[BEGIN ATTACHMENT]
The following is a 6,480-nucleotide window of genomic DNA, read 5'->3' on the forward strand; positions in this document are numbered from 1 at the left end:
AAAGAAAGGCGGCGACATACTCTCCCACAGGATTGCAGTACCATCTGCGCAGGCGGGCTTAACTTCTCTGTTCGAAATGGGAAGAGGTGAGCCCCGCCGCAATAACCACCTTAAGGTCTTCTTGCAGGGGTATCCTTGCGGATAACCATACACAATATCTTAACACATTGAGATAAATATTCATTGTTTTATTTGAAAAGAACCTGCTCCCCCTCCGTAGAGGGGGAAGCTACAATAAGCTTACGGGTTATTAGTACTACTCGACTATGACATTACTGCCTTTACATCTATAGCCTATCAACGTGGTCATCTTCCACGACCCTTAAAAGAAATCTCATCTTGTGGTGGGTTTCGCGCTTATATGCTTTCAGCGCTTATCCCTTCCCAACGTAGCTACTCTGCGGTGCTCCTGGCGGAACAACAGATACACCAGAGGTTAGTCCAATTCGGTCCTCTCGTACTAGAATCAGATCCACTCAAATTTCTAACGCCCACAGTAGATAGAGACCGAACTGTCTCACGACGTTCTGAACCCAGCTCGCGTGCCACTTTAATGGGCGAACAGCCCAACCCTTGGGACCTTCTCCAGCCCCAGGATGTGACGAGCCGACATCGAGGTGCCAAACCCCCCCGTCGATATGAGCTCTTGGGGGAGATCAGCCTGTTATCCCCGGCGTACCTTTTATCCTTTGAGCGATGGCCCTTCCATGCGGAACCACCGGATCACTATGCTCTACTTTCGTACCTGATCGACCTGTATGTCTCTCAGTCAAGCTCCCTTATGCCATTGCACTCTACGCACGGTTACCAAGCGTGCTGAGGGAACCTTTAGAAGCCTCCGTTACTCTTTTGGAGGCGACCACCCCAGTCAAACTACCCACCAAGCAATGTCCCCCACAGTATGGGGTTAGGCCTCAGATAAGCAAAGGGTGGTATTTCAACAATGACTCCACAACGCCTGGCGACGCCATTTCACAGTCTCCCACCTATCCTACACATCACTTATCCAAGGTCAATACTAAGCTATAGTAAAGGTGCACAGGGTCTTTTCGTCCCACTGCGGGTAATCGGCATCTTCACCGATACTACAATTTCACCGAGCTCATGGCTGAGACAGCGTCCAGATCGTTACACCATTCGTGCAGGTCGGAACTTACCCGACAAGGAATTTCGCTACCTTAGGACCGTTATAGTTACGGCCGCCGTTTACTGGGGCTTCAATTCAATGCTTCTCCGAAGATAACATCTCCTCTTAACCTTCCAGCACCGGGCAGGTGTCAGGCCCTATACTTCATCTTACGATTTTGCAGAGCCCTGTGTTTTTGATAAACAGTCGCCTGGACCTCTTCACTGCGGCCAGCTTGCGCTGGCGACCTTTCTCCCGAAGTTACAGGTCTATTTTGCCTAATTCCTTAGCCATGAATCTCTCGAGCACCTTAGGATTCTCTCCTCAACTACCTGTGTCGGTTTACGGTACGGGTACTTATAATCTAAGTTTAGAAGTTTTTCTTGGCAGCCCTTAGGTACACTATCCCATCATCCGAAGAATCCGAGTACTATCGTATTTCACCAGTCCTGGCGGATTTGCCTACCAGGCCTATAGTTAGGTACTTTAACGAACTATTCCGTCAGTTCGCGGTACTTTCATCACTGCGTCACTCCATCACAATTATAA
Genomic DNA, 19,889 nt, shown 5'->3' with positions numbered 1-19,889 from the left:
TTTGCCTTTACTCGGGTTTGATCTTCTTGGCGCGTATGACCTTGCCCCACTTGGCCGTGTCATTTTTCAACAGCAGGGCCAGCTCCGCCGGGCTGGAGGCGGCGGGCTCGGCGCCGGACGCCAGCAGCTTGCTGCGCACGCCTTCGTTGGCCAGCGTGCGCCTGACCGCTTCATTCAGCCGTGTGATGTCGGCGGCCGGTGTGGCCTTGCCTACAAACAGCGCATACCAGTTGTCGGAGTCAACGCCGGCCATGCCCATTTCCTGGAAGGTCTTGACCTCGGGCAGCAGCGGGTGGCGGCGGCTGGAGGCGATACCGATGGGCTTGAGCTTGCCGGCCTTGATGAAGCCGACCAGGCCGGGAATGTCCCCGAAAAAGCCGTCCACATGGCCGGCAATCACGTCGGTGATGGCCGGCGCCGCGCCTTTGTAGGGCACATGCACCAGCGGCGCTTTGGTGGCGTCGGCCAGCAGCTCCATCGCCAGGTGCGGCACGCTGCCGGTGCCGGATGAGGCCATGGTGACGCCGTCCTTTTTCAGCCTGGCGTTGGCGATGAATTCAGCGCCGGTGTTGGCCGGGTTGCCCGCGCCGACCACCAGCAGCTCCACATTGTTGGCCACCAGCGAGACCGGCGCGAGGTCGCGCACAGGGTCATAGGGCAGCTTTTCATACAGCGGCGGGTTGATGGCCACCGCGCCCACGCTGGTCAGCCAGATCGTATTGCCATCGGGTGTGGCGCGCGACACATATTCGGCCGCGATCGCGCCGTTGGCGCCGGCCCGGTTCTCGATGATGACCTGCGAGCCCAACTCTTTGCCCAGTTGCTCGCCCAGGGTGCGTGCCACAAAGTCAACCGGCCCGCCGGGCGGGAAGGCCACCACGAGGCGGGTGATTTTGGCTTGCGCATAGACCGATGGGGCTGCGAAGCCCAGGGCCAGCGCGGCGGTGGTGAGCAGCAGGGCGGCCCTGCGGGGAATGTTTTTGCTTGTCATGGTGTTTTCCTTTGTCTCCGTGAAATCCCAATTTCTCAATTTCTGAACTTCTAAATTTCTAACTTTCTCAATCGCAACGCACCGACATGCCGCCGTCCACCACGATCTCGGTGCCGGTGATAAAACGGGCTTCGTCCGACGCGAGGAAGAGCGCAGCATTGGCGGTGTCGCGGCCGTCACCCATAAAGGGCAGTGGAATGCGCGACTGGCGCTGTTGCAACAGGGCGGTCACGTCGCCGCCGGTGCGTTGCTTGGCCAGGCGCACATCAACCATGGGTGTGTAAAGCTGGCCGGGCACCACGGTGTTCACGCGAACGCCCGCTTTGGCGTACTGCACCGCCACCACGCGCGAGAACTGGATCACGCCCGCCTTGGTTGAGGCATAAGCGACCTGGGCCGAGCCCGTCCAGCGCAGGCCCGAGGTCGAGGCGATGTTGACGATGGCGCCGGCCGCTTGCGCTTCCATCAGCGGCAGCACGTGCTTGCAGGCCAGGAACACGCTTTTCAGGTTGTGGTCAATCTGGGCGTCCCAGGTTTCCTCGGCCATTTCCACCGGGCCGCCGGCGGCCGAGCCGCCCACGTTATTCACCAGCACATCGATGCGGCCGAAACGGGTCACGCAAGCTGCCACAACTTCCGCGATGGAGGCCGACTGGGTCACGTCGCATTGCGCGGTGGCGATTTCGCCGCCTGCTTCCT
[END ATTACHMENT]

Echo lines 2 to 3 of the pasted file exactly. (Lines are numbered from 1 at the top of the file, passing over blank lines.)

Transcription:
AAAGAAAGGCGGCGACATACTCTCCCACAGGATTGCAGTACCATCTGCGCAGGCGGGCTTAACTTCTCTGTTCGAAATGGGAAGAGGTGAGCCCCGCCGCAATAACCACCTTAAGGTCTTCTTGCAGGGGTATCCTTGCGGATAACCATACACAATATCTTAACACATTGAGATAAATATTCATTGTTTTATTTGAAAAGAACCTGCTCCCCCTCCGTAGAGGGGGAAGCTACAATAAGCTTACGGGTTATTAGTACTACTCGACTATGACATTACTGCCTTTACATCTATAGCCTATCAACGTGGTCATCTTCCACGACCCTTAAAAGAAATCTCATCTTGTGGTGGGTTTCGCGCTTATATGCTTTCAGCGCTTATCCCTTCCCAACGTAGCTACTCTGCGGTGCTCCTGGCGGAACAACAGATACACCAGAGGTTAGTCCAATTCGGTCCTCTCGTACTAGAATCAGATCCACTCAAATTTCTAACGCCCACAGTAGATAGAGACCGAACTGTCTCACGACGTTCTGAACCCAGCTCGCGTGCCACTTTAATGGGCGAACAGCCCAACCCTTGGGACCTTCTCCAGCCCCAGGATGTGACGAGCCGACATCGAGGTGCCAAACCCCCCCGTCGATATGAGCTCTTGGGGGAGATCAGCCTGTTATCCCCGGCGTACCTTTTATCCTTTGAGCGATGGCCCTTCCATGCGGAACCACCGGATCACTATGCTCTACTTTCGTACCTGATCGACCTGTATGTCTCTCAGTCAAGCTCCCTTATGCCATTGCACTCTACGCACGGTTACCAAGCGTGCTGAGGGAACCTTTAGAAGCCTCCGTTACTCTTTTGGAGGCGACCACCCCAGTCAAACTACCCACCAAGCAATGTCCCCCACAGTATGGGGTTAGGCCTCAGATAAGCAAAGGGTGGTATTTCAACAATGACTCCACAACGCCTGGCGACGCCATTTCACAGTCTCCCACCTATCCTACACATCACTTATCCAAGGTCAATACTAAGCTATAGTAAAGGTGCACAGGGTCTTTTCGTCCCACTGCGGGTAATCGGCATCTTCACCGATACTACAATTTCACCGAGCTCATGGCTGAGACAGCGTCCAGATCGTTACACCATTCGTGCAGGTCGGAACTTACCCGACAAGGAATTTCGCTACCTTAGGACCGTTATAGTTACGGCCGCCGTTTACTGGGGCTTCAATTCAATGCTTCTCCGAAGATAACATCTCCTCTTAACCTTCCAGCACCGGGCAGGTGTCAGGCCCTATACTTCATCTTACGATTTTGCAGAGCCCTGTGTTTTTGATAAACAGTCGCCTGGACCTCTTCACTGCGGCCAGCTTGCGCTGGCGACCTTTCTCCCGAAGTTACAGGTCTATTTTGCCTAATTCCTTAGCCATGAATCTCTCGAGCACCTTAGGATTCTCTCCTCAACTACCTGTGTCGGTTTACGGTACGGGTACTTATAATCTAAGTTTAGAAGTTTTTCTTGGCAGCCCTTAGGTACACTATCCCATCATCCGAAGAATCCGAGTACTATCGTATTTCACCAGTCCTGGCGGATTTGCCTACCAGGCCTATAGTTAGGTACTTTAACGAACTATTCCGTCAGTTCGCGGTACTTTCATCACTGCGTCACTCCATCACAATTATAA
Genomic DNA, 19,889 nt, shown 5'->3' with positions numbered 1-19,889 from the left: